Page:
The old American Indian practice of having an animal "guide" appeals to me. I'm not sure how it worked among The People, but if memory serves, the elders helped the young ones discern their animal guide or spirit as they came of age. I like that idea. I think we should all have an animal guide. . . which could help us understand and focus ourselves and also anchor us to the rest of the natural world.
I think if I had an animal guide, I'd want it to be either an owl or a jaguar. But I suspect that if my family and the village elders had given me one, it would have probably been a ringtail or a raccoon. . . something suitably inquisitive and full of mischief and mildly annoying. But there are days, I feel like a pocket gopher or the little rabbit cousin, the American Pika. . .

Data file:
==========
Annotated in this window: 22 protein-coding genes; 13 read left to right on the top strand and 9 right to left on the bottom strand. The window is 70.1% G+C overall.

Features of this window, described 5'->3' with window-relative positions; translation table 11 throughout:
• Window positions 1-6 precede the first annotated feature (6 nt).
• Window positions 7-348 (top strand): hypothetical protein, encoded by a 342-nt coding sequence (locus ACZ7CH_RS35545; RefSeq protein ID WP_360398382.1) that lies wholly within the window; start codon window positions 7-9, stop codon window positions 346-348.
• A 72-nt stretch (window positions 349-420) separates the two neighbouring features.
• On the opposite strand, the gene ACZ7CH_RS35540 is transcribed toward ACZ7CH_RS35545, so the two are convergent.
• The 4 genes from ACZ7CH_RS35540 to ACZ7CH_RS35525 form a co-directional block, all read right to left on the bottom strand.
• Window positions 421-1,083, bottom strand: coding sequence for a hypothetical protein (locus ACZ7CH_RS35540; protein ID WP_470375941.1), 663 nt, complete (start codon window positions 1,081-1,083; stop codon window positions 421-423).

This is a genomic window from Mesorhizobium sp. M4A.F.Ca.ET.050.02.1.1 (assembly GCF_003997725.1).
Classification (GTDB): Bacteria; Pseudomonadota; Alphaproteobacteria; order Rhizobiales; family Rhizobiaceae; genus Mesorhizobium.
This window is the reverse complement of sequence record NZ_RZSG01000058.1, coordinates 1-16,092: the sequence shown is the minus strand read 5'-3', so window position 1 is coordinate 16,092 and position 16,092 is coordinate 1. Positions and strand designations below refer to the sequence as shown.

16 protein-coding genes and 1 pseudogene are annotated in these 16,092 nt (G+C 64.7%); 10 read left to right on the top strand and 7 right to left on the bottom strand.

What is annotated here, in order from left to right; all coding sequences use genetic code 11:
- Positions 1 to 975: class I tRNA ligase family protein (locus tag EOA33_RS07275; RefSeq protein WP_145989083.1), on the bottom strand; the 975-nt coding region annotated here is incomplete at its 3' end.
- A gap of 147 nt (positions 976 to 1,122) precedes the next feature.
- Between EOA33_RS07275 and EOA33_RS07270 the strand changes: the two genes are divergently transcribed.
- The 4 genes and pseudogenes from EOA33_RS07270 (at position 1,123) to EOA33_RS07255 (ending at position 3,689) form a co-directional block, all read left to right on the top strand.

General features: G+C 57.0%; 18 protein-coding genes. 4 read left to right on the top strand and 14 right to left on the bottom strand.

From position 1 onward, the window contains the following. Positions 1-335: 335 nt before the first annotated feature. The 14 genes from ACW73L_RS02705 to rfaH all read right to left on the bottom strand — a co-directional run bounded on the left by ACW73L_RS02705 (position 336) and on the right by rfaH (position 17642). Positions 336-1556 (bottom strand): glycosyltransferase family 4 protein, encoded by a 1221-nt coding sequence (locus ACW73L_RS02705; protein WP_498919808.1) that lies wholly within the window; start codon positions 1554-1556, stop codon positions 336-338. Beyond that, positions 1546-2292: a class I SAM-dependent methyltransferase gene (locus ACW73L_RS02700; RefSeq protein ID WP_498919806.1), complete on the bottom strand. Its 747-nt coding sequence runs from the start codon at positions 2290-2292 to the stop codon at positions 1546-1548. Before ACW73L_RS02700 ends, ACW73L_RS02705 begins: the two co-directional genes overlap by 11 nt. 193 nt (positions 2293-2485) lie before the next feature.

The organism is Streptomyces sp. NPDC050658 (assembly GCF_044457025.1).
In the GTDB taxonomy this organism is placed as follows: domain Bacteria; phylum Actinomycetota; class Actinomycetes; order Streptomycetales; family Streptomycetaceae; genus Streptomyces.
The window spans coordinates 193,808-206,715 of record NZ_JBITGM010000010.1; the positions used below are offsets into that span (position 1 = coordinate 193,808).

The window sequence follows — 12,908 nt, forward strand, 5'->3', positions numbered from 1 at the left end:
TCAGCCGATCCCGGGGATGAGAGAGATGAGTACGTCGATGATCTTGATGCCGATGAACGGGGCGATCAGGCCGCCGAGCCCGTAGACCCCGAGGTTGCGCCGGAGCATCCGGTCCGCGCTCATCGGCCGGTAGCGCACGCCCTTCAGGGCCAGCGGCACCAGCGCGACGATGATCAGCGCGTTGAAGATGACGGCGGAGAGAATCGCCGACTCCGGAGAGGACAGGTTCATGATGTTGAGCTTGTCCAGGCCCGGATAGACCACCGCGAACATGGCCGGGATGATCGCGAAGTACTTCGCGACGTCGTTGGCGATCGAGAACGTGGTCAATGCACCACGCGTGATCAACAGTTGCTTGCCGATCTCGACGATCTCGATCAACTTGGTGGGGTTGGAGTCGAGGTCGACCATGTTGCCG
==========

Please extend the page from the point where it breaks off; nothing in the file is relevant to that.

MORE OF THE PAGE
I'm a great admirer of wolves-- which are very social creatures. They mate for life, you know. As for domestic animals. . . I'm a dog lover. One one of the tests I took recently, I discovered I'm a Border Collie. . . which is fine with me. We had border collies when I was growing up and they were wonderful beings. . . smart, loyal, tireless. And as time goes on, I've developed a fondness for moose. . . in spite of their surly attitudes. There's something both stately and also deeply comic about them. . . a contradiction I find fascinating.

What about you? What kind of animals interest you? Keep any animal "totems" around your house? What kind of animal guide would you/did you give to your children? What animals do you think you most resemble? Which are you drawn to? If you had to BE an animal, which one would you choose?

11 comments:

Michele Hauf said...